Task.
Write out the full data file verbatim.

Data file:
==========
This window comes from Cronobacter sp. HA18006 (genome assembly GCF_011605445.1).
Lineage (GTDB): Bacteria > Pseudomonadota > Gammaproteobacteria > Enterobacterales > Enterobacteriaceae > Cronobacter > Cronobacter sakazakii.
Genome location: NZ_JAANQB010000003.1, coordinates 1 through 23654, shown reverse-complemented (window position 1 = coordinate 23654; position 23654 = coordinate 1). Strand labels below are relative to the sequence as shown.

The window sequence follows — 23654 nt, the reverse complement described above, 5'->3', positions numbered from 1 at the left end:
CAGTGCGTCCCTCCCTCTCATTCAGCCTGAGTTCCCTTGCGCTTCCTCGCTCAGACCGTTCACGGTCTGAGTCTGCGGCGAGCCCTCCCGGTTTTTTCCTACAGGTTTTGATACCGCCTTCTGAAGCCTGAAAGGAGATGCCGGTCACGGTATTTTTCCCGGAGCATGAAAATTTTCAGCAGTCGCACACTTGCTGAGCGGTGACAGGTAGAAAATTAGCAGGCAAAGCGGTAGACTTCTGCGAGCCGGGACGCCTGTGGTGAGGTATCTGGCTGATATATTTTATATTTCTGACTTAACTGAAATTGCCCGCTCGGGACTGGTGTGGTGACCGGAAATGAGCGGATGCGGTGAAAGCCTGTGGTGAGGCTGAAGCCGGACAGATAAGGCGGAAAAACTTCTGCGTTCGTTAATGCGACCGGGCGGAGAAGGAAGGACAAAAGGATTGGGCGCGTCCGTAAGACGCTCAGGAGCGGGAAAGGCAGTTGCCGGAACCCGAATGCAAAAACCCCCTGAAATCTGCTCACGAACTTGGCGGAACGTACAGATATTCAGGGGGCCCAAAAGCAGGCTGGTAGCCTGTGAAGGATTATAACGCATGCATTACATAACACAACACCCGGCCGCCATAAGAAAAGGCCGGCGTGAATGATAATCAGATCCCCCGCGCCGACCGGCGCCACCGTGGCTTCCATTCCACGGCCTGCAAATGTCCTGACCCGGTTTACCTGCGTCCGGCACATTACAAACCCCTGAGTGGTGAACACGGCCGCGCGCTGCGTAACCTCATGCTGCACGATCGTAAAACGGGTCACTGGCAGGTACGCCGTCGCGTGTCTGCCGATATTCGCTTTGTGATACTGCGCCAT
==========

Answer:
This window comes from Cronobacter sp. HA18006 (genome assembly GCF_011605445.1).
Lineage (GTDB): Bacteria > Pseudomonadota > Gammaproteobacteria > Enterobacterales > Enterobacteriaceae > Cronobacter > Cronobacter sakazakii.
Genome location: NZ_JAANQB010000003.1, coordinates 1 through 23654, shown reverse-complemented (window position 1 = coordinate 23654; position 23654 = coordinate 1). Strand labels below are relative to the sequence as shown.

The window sequence follows — 23654 nt, the reverse complement described above, 5'->3', positions numbered from 1 at the left end:
CAGTGCGTCCCTCCCTCTCATTCAGCCTGAGTTCCCTTGCGCTTCCTCGCTCAGACCGTTCACGGTCTGAGTCTGCGGCGAGCCCTCCCGGTTTTTTCCTACAGGTTTTGATACCGCCTTCTGAAGCCTGAAAGGAGATGCCGGTCACGGTATTTTTCCCGGAGCATGAAAATTTTCAGCAGTCGCACACTTGCTGAGCGGTGACAGGTAGAAAATTAGCAGGCAAAGCGGTAGACTTCTGCGAGCCGGGACGCCTGTGGTGAGGTATCTGGCTGATATATTTTATATTTCTGACTTAACTGAAATTGCCCGCTCGGGACTGGTGTGGTGACCGGAAATGAGCGGATGCGGTGAAAGCCTGTGGTGAGGCTGAAGCCGGACAGATAAGGCGGAAAAACTTCTGCGTTCGTTAATGCGACCGGGCGGAGAAGGAAGGACAAAAGGATTGGGCGCGTCCGTAAGACGCTCAGGAGCGGGAAAGGCAGTTGCCGGAACCCGAATGCAAAAACCCCCTGAAATCTGCTCACGAACTTGGCGGAACGTACAGATATTCAGGGGGCCCAAAAGCAGGCTGGTAGCCTGTGAAGGATTATAACGCATGCATTACATAACACAACACCCGGCCGCCATAAGAAAAGGCCGGCGTGAATGATAATCAGATCCCCCGCGCCGACCGGCGCCACCGTGGCTTCCATTCCACGGCCTGCAAATGTCCTGACCCGGTTTACCTGCGTCCGGCACATTACAAACCCCTGAGTGGTGAACACGGCCGCGCGCTGCGTAACCTCATGCTGCACGATCGTAAAACGGGTCACTGGCAGGTACGCCGTCGCGTGTCTGCCGATATTCGCTTTGTGATACTGCGCCAT